We have been working on getting me to sit tall, and more in the middle of my butt (for the lack of a better phrase) Will this fix back problems? Should have gotten a pic in 2point ... don't have a recent one. I would hurry up and get one, but currently Cowboy has an easy off - ulcers :/

Copperhead-
Thank you for the comparison! Nope, that's not me in 2-point. That's just me posting the trot. Sitting in the picture. I do believe the tail-tuck visual will help a lot! I am a person who finds analogies easier to remember than 'roll your hips forwards.' Thanks again :)

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Last edited by xJumperx; 09-07-2012 at 11:59 PM.
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post #16 of 18 Old 09-08-2012, 12:09 AM
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Whew! I was gonna say...if you're in 2 point, find a different trainer and fast!

If you're doing that in the rising trot, you're mimicking it in 2 point. I can promise you that. Tucking your tailbone will also make you use your abs more, since you are pulling your hip under you with your lower abdomen. So get ready to feel sore if you do 2 point correctly for so long. It'll give those abs a work out.

Another good visual to use (for rising trot) is to pretend there is a string attached to your belly button and it is being pulled towards the ceiling/sky. This will activate your abs and tuck your tailbone for you as well.

I hope your instructor will be able to help you with this. Lower back pain HURTS. I have enough lower back pain as it is, I can't imagine someone telling me to ride in such a painful way. Hopefully you can get this worked out.
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post #17 of 18 Old 09-10-2012, 10:24 PM Thread Starter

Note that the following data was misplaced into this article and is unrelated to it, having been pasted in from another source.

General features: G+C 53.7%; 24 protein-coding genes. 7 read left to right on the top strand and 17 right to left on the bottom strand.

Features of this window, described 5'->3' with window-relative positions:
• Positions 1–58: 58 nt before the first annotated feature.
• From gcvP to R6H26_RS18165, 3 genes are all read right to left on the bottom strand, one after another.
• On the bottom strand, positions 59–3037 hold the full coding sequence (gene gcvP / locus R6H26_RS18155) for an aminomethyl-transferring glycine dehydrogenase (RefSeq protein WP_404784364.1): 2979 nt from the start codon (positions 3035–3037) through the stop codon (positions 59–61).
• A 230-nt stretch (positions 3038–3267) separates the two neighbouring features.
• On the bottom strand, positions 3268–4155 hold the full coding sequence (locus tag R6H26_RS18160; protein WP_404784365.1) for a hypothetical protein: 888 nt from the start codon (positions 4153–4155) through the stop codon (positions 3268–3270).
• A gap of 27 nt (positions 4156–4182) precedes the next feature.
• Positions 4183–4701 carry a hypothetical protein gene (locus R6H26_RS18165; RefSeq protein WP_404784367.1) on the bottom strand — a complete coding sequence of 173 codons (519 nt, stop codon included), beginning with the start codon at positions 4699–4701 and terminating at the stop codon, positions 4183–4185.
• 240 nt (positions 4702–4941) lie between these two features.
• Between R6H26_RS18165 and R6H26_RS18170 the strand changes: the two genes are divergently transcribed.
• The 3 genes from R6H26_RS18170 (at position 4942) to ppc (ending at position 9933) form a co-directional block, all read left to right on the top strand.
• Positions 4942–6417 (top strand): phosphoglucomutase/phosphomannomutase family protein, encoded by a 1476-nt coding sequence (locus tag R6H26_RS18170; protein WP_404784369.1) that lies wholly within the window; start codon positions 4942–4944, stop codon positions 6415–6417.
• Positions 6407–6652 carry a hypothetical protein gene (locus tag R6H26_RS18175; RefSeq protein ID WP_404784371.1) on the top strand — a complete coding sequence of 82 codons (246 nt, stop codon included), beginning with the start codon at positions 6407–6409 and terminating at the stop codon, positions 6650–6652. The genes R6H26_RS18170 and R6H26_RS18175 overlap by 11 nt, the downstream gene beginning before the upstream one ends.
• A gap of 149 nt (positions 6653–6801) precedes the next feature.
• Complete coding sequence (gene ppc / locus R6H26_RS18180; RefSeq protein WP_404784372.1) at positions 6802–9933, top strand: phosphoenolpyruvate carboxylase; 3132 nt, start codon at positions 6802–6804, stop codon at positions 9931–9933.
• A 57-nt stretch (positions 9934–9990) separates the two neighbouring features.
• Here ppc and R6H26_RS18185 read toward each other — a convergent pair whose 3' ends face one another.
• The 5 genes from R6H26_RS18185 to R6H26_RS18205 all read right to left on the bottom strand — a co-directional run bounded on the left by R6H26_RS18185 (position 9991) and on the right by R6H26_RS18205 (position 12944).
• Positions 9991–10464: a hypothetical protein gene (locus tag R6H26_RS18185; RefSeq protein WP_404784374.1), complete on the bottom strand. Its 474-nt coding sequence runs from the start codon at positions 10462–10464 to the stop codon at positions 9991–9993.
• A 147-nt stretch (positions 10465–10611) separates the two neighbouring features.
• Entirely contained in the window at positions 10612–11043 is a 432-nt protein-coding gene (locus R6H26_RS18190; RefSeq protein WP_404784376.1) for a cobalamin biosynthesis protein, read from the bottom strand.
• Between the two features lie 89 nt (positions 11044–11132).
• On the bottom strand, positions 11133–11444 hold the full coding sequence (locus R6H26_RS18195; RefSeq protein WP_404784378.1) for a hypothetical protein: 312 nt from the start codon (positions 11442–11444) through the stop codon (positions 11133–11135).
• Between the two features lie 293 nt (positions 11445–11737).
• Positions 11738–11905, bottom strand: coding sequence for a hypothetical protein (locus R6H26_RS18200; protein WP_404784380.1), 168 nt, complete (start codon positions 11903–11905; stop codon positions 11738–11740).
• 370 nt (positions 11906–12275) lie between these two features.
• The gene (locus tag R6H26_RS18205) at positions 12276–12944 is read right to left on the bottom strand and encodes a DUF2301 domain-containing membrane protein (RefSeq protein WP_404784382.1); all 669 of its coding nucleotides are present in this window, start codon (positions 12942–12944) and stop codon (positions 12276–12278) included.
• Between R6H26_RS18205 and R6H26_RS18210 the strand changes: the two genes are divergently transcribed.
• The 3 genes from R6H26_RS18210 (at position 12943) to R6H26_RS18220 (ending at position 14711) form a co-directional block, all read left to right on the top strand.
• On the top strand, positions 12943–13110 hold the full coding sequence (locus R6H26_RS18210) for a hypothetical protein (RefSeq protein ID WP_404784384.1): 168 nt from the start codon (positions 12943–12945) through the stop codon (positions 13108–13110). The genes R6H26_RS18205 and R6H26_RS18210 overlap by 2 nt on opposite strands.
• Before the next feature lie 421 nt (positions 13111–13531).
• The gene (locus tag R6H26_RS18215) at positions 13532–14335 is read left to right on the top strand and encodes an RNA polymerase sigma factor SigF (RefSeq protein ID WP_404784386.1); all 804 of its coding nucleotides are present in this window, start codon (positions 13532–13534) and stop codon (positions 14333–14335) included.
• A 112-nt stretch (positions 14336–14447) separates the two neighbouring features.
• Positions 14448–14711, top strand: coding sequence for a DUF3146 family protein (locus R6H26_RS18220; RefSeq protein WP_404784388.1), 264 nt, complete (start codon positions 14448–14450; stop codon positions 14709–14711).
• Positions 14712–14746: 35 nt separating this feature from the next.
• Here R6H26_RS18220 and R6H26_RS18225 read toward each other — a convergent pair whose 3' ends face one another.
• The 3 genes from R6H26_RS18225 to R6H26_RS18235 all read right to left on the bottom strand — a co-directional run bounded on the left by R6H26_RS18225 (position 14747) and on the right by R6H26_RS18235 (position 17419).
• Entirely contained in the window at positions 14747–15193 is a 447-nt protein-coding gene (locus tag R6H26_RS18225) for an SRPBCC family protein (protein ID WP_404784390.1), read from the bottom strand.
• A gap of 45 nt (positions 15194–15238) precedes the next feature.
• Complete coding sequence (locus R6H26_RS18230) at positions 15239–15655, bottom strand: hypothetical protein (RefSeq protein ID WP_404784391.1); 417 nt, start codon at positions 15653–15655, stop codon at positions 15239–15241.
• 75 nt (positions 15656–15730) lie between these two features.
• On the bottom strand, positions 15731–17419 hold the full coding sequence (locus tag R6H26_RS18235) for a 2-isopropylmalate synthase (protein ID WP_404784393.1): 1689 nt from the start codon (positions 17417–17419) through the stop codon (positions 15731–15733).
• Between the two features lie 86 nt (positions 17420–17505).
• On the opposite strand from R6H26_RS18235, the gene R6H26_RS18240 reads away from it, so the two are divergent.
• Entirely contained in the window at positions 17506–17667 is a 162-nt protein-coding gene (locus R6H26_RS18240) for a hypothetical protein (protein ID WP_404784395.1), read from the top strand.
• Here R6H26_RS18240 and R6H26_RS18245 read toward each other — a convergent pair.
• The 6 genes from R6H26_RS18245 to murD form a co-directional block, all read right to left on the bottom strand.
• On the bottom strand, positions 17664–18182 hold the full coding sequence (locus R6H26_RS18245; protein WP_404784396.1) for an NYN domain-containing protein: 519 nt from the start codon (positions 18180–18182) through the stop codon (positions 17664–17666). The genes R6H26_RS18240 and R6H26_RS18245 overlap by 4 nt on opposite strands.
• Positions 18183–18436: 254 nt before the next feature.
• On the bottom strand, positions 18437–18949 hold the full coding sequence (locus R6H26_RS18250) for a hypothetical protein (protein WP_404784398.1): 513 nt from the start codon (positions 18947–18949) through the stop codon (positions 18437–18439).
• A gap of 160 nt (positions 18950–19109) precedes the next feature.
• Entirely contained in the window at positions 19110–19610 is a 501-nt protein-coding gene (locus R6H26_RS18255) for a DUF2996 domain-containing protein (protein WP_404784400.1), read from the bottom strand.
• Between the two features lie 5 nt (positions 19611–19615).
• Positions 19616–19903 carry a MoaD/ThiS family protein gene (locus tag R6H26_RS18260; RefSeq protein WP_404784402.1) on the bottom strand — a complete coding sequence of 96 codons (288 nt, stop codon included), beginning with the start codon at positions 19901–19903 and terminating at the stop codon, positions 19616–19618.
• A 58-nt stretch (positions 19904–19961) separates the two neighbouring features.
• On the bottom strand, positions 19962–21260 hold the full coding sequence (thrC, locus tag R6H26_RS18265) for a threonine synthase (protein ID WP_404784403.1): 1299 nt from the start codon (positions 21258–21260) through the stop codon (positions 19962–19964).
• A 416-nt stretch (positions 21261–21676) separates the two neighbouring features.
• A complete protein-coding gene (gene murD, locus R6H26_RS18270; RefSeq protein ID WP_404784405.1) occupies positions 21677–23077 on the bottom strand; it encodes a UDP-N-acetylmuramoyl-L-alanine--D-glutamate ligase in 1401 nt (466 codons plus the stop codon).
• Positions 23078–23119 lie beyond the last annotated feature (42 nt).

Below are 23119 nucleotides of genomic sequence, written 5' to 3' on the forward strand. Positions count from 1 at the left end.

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Thank You all again :) I got a picture today of me in a little two point, just on the flat. I take this position when I'm practicing, but obviously have a larger realease a little more out of the saddle, all that jazz. I kept in mind what you said - so what I'm asking is, 'like this?'

http://i1124.photobucket.com/albums/...lect03/016.jpg

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post #18 of 18 Old 09-11-2012, 03:33 AM
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From that last picture, the knee-rolls on your saddle seem to be quite substantial. Now this might just be me thinking about what I prefer (I can't stand riding in a saddle with big knee rolls LOL and note I do not jump, so I'm not sure what your specific needs are there), but they may be restricting the amount of "give" your knee can provide, and it's a key shock-absorber in 2-pt. From what I can see, if you did close your knee joint to absorb movement in this saddle the knee-rolls would push the knee to be facing out, toes facing out and a loss of the correct position and ability to absorb the movement. Is it possible this is happening? Once again, I say I'm thoroughly biased here, I like freedom of movement in my saddles
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back pain , jump position , lower back pain , two point